Imaginal Metaphysics

Imaginal Metaphysics

Eternity by Ismael Nery (1900-1934)

I’ve been doing some reading today of eighteenth century Italian philosopher, Giambattista Vico. His magnum opus, Scienza Nuova, or New Science, was published in 1725. The primary reason why I am looking into Vico is because of an idea he talks about in New Science that can change our world. He writes,

…as rational metaphysics teaches that man becomes all things by understanding them (homo intelligendo fit omnia), this imaginative metaphysics shows that man becomes all things by not understanding them (homo non intelligendo fit omnia) and perhaps the latter proposition is truer than the former, for when man understands he extends his mind and takes in the things, but when he does not understand he makes the things out of himself and becomes them by transforming himself into them  (pages 116-117).

By “rational metaphysics,” Vico is here referring to the dualistic view of Descartes, where mind and matter are dichotomous, and where we come to understand the world by using reason alone to form “clear and distinct ideas” about things that we experience empirically. After Descartes, there was no longer a need for imagination. Reason would solve all human problems, or so they thought.

Vico was attempting to combat that line of thinking because he knew that it would be the death of imagination. If we follow Descartes’ viewpoint, yes, we will gather knowledge from outside ourselves (since the world is now inner and outer) and come to understand these external realities in a clear and distinct fashion. A rational metaphysics wants to know facts about external objects. Thus, we can extend our minds by importing these facts into our brains so that we can be better computers. In other words, reason, according to Descartes and his defenders,  does not require any assistance from imagination, or any participation from us except that of the rational mind. Vico’s idea was that, instead of understanding things, it is better to not understand them, and then use the imagination to experience the world, as did its first inhabitants. This method fully utilizes the human capacity for imagining one’s experience, not in an imaginary, but in a very imaginal way. For the difference here, read Henry Corbin’s essay, Mundus Imaginalis.

The people who “made things out of themselves” were those ancient humans who knew nothing about rationality. They poured their own Souls into the world they experienced and it transformed them to where they were synonymous with the world. By seeing the world as a very imaginative place, Soul was kept paramount in their lives and they were one with Nature.

It is the mythic experience, the mythic imagination that opens, reveals depth and mystery, which places the human in the context of the nonhuman, and so, forces retreat, humility, and awe, in the presence of spaces beyond our will (Green Man, Earth Angel, by Tom Cheetham).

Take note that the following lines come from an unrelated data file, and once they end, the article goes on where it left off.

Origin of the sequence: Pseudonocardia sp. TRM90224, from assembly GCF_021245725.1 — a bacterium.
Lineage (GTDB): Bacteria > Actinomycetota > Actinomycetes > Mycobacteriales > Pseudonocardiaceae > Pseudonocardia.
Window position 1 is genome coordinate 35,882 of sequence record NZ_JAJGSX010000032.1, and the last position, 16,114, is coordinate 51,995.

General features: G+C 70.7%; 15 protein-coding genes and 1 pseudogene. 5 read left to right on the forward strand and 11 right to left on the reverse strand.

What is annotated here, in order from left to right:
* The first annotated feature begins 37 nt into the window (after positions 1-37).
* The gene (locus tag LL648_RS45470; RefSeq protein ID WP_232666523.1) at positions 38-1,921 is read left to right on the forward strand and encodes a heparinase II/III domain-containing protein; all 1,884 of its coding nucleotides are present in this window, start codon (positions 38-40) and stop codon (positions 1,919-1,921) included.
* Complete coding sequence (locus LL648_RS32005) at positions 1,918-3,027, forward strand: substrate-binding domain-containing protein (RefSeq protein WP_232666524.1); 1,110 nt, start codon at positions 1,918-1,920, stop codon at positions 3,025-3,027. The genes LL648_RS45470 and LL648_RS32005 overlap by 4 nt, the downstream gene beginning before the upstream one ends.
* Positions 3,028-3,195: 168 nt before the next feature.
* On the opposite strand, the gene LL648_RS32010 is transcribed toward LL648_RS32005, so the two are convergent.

Rationalists envisioned a world where all mysteries had been solved and all future problems could be eradicated through reason. They soon discovered that it wasn’t that simple. The irrationality of important world events, such as the French Revolution, the Bolshevik Revolution, and World Wars I and II, proved that rationality was only one archetype in the Anima Mundi. Reason failed to recognize its Shadow.

We are currently in the midst of a revival of Imaginal Metaphysics. We who are advocates for depth and imagination in human discourse are the New Metaphysicians. In this philosophy, the mythopoeic nature of Soul is at the forefront. Like the ancients, we are beginning to thrust our very being into our world. This is transforming us, individuating us, and propelling us toward a coming evolutionary leap of consciousness. No longer are we simply reasoning automatons. Now, we recognize that we are imaginal creatures living in a Universe where everything is made of images and everything is Soul.

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6 thoughts on “Imaginal Metaphysics

  1. I think you did a great job making this matter digestible, Mark. The main difference between the experience of the ancients and our own lies in the way they identified with Nature, with their whole external environment (and perhaps they did not even draw a distinction?)

    When we seek to understand, objectively, we separate ourselves from the object. This is a big part of our modern malaise, and imagination will be a crucial part of the cure. That, and recovering our sense of identification – as you say, perceiving Soul in all of creation once again.

  2. Thanks, Steve. I bought the domain name too. 🙂

    DD, don't worry about being number 13. That's nonsense, anyway. Welcome! 😉

    Seth, Thank you! That means a lot coming from a fellow blogger. 😉

  3. When we begin to get a glimmer of the insight that consciousness is just an particular concentration of the fabric that it is embedded within, we begin to relate to the objective psyche. Then the walls of our rationalism can come tumbling down…

  4. I wonder, Richard, whether “consciousness is just a particular concentration of the fabric” of everything? I think that's what you're saying, right?

    Thanks for the thought-provoking comments! 🙂

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